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By Mike Aushwitz, D.V.M. - Kuenzi Family Pet Hospital, Waukesha, WI

Dr. MikeBlastomycosis refers to a fungal disease caused by Blastomyces Dermatitidis. The organism is acquired most commonly through the respiratory tract by inhalation of fungal spores, though inoculation of an open wound can also lead to infection, but much less commonly. The fungus seems to prefer rich, moist soil, though researchers have great difficulty isolating it from the environment. Wisconsin has many cases of Blastomycosis reported, many from Northern Wisconsin and along major river systems, though any rich, moist soil seemingly can harbor the organism. The Ohio and Mississippi River Valleys and South Eastern United States also have a significant prevalence of the disease.

After inhalation, the fungal spores have a morphological change to a yeast organism, which then can disseminate throughout the body. This explains the common systems of Blastomycosis which include Pneumonia, draining skin lesions, enlarged lymph nodes, chorioretinitis (blindness), osteomyelitis (lameness), and meningitis (neck pain, seizures). Most individuals are depressed, not eating, and run a fever.

Diagnosis of this disease can be a challenge. The gold standard test to date is positive identification of the organism via cytology of a sample from the animal. Occasionally, it may be found on a biopsy sample of a piece of tissue submitted to a pathologist. There are less reliable blood tests available that show previous exposure, but do not equate to current infection.

Prognosis depends on the extent of infection. This most certainly can be a fatal infection. Treatment involves antifungal medications that are effective if the disease is not too advanced. Several months of therapy are generally required. The medication is quite expensive. In case of eye infection, the eye may need to be removed if it is unsighted or if it is serving as a source of reinfection. If the brain is involved (meningitis) prognosis is worse as the drug does not penetrate the natural brain barrier very well.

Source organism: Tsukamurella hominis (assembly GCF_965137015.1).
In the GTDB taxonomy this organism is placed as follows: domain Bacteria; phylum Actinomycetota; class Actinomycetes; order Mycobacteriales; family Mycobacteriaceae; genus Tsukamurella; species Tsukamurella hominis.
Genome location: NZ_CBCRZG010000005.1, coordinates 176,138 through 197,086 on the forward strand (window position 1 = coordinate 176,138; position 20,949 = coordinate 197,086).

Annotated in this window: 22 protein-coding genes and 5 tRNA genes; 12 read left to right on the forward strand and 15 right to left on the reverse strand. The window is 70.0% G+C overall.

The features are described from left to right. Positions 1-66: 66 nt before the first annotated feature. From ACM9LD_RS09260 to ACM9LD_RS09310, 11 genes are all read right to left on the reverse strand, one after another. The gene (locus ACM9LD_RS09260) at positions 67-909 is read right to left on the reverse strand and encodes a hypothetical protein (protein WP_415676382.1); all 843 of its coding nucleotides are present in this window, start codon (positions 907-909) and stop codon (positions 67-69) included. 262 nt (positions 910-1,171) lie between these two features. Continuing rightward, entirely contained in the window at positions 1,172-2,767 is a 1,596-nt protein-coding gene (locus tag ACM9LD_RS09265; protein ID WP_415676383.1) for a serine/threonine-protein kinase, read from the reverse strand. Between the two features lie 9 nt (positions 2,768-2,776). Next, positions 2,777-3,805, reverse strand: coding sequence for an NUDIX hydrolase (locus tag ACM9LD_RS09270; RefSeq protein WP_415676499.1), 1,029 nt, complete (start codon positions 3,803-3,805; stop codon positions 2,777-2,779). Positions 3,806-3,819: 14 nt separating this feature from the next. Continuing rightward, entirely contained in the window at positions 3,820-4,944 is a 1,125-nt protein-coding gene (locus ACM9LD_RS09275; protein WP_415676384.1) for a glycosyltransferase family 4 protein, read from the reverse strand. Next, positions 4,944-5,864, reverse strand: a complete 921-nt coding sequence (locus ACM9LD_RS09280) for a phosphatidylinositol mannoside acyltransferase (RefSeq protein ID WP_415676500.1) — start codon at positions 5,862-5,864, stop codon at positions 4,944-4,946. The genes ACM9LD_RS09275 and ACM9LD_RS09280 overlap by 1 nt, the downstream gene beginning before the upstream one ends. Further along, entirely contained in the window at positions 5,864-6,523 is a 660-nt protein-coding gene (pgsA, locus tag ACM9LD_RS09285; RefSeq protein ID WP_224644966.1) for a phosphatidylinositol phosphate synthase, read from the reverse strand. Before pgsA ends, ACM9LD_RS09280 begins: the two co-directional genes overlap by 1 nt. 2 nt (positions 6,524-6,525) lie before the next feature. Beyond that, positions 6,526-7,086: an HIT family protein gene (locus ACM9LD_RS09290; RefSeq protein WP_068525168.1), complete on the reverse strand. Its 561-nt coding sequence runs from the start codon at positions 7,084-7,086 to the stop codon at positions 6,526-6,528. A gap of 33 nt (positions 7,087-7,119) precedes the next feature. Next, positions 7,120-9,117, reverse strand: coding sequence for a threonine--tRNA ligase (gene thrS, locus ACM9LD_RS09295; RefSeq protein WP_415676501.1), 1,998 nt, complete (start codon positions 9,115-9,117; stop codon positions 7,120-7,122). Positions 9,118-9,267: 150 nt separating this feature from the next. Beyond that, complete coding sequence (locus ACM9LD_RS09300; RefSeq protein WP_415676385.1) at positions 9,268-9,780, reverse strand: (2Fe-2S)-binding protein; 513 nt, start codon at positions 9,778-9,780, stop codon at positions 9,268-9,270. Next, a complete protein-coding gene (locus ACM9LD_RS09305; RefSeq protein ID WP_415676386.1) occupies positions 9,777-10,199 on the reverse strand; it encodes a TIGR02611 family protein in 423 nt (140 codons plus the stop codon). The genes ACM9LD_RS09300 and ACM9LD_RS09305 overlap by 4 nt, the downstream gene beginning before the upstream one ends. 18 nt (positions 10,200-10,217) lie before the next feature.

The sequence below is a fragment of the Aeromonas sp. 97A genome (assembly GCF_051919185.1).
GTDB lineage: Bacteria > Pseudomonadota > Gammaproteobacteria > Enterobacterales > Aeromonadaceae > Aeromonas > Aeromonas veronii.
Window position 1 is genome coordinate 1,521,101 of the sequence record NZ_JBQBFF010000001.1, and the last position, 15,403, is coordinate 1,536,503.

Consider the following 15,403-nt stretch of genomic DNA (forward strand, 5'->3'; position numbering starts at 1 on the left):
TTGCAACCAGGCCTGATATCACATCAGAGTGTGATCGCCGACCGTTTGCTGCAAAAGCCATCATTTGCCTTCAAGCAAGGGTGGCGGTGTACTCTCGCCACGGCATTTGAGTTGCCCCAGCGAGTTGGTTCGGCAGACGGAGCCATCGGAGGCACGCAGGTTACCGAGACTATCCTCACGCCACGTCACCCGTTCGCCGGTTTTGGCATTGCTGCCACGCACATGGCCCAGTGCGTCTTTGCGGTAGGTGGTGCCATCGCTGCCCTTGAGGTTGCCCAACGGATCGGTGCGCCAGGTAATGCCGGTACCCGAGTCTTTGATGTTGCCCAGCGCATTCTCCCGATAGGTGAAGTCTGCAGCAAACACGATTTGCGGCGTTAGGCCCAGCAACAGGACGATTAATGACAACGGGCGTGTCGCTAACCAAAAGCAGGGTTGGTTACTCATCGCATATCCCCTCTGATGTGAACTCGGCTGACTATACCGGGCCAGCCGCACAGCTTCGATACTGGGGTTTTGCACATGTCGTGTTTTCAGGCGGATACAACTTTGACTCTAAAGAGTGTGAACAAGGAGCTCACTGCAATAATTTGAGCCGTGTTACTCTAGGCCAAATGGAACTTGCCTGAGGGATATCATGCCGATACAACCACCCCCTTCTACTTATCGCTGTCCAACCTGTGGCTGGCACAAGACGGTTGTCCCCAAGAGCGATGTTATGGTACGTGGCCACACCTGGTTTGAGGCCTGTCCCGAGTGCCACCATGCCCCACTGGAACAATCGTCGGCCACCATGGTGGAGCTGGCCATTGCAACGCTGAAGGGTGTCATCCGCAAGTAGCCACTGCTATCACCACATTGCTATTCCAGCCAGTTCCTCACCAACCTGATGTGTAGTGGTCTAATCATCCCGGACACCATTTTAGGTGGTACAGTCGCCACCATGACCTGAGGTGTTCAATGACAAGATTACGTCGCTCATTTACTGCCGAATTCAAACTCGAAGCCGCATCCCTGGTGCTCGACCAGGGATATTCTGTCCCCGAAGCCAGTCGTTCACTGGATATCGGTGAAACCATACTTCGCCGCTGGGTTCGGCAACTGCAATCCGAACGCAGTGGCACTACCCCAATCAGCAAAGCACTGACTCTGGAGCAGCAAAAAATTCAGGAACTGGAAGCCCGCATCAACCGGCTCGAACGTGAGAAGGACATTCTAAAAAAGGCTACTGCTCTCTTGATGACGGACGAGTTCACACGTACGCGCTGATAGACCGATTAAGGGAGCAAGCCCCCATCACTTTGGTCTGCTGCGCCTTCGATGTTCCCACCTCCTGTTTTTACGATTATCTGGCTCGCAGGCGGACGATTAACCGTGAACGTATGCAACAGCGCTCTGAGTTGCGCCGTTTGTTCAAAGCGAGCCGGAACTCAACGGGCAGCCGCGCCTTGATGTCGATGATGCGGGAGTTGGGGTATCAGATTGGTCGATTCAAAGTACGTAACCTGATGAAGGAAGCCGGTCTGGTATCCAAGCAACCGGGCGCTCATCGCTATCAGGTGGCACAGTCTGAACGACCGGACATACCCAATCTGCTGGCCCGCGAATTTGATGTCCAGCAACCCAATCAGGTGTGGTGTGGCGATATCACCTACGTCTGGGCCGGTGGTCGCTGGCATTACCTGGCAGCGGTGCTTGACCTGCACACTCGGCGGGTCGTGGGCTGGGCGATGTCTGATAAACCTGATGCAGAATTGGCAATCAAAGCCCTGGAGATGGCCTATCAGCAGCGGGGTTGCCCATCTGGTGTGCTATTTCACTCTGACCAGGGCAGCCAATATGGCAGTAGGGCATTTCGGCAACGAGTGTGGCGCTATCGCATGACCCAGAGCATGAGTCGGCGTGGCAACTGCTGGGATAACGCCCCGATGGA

Dogs by their nature are most susceptible to infection, though cats can also get the disease. People can also acquire this disease, though not from their infected pet. The fungal spores seem to be required to cause infection, therefore, the yeast form in an infected animal does not seem to be contagious to other animals or people. Nothing can really be done to prevent the infection, due to the ubiquitous nature of the organism. In the future, a vaccine may be developed which could block the progression of the disease after initial infection.

Reprinted by permission of Kuenzi Family Pet Hospitial from the November 2001 Newsletter.